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Kurashiki: the perfectly preserved & picturesque Edo town

Posted on February 26, 2021

 

Set your watches back by three hundred years, because this time we’re headed to the historical Edo trading center of Kurashiki! With streets lined up and down with beautiful white houses and with the most stunning canal running through its center, Kurashiki Bikan Historical Quarter is truly unlike any other town you’ll visit in Japan. Kurashiki offers us a unique glimpse into the past, fortunate enough to have been left practically unscathed from wartime Japan as well as various natural disasters.

Kurashiki canal

photo by @joey1017_kim

Come take a picturesque boat tour with weeping willow trees that stretch out across the banks of the canal, transporting you back to the Edo Period (1603-1867) when bags of rice were once transported down the very same waters.

Kurashiki canal bridge

photo by @angelinline1208

A day trip to Kurashiki will be best spent immersing yourself in all things history. Be sure to check out the Archeological Museum, the Ohara Museum of Art, the Museum of Folkcraft, and the Japanese Folk Toys Museum!

Kurashiki canal boat trip

photo by @suengpedro

Kurashiki can be found at the foot of Tsurugata-yama hill, located in Japan’s southern region within Okayama Prefecture.

Kurashiki rickshaw

photo by @kenta013_

Sit back and relax on a rickshaw! Did you know that the word rickshaw originates from the Japanese word ‘jin-riki-sha,’ which translates to human powered vehicle? Unlike in other parts of Asia where rickshaws are more common, it is more of a rarity to see one in Japan these days with its love for all things fast and modern.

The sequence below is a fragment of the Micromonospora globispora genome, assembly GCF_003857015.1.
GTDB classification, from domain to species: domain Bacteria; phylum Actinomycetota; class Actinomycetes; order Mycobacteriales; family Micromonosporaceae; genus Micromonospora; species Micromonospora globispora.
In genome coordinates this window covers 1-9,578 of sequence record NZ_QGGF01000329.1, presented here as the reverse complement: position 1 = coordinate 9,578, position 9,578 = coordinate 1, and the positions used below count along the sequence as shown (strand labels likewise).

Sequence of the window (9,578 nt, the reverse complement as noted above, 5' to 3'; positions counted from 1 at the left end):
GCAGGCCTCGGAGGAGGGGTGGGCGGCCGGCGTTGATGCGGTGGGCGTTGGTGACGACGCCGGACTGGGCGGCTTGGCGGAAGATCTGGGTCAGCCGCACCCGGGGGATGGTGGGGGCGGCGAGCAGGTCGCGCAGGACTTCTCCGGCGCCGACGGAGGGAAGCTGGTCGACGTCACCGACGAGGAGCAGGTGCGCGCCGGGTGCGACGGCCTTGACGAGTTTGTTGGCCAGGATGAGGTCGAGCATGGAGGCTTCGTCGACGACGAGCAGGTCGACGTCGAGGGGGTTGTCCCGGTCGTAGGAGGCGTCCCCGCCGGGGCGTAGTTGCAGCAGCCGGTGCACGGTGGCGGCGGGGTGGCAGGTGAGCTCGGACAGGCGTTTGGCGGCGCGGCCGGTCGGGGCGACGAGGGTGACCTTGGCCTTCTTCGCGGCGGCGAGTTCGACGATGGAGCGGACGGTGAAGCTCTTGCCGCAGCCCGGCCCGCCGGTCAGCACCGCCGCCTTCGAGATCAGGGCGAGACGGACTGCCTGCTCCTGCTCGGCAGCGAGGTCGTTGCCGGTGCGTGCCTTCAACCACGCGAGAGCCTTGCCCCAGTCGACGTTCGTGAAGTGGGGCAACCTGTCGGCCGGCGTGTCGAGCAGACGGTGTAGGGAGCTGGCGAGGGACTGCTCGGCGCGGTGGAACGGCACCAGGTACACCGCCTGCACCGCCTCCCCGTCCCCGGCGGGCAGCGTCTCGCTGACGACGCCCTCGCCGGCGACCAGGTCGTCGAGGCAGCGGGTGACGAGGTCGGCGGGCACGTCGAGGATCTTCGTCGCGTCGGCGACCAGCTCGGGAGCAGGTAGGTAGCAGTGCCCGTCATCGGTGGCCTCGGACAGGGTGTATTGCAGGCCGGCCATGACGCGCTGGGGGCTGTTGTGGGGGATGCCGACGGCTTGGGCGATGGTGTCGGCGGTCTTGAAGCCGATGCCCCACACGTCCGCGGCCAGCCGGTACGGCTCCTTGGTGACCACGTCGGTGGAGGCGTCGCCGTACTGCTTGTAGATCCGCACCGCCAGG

Kurashiki rickshaw 2

photo by @kenta013_q1q

The first thing you’ll notice as you make your way down the streets of Kurashiki is the black-and-white color tone of the whole town. The striking monochromatic buildings are an artifact from the Edo era, once being used as storehouses for huge amounts of rice.

Kurashiki streets

photo by @aqua_smart_photo

The old storehouses have all been converted into shops and restaurants since, so it’s definitely worth taking a wander down the streets away from the main canal area!

Kurashiki boat view

photo by @kurashiki_sodachi

Since willows are not evergreen, we would highly recommend making the trip during the warmer months, from spring through autumn. And don’t forget to try some tako-meshi (steamed octopus with rice) while you’re down there—it’s a local favorite!

 

Access:

3.25 hours by Shinkansen from Tokyo Station

12-minute local train ride from Okayama Station to Kurashiki Station

Google maps link

Written by: Maya Kimura Watts

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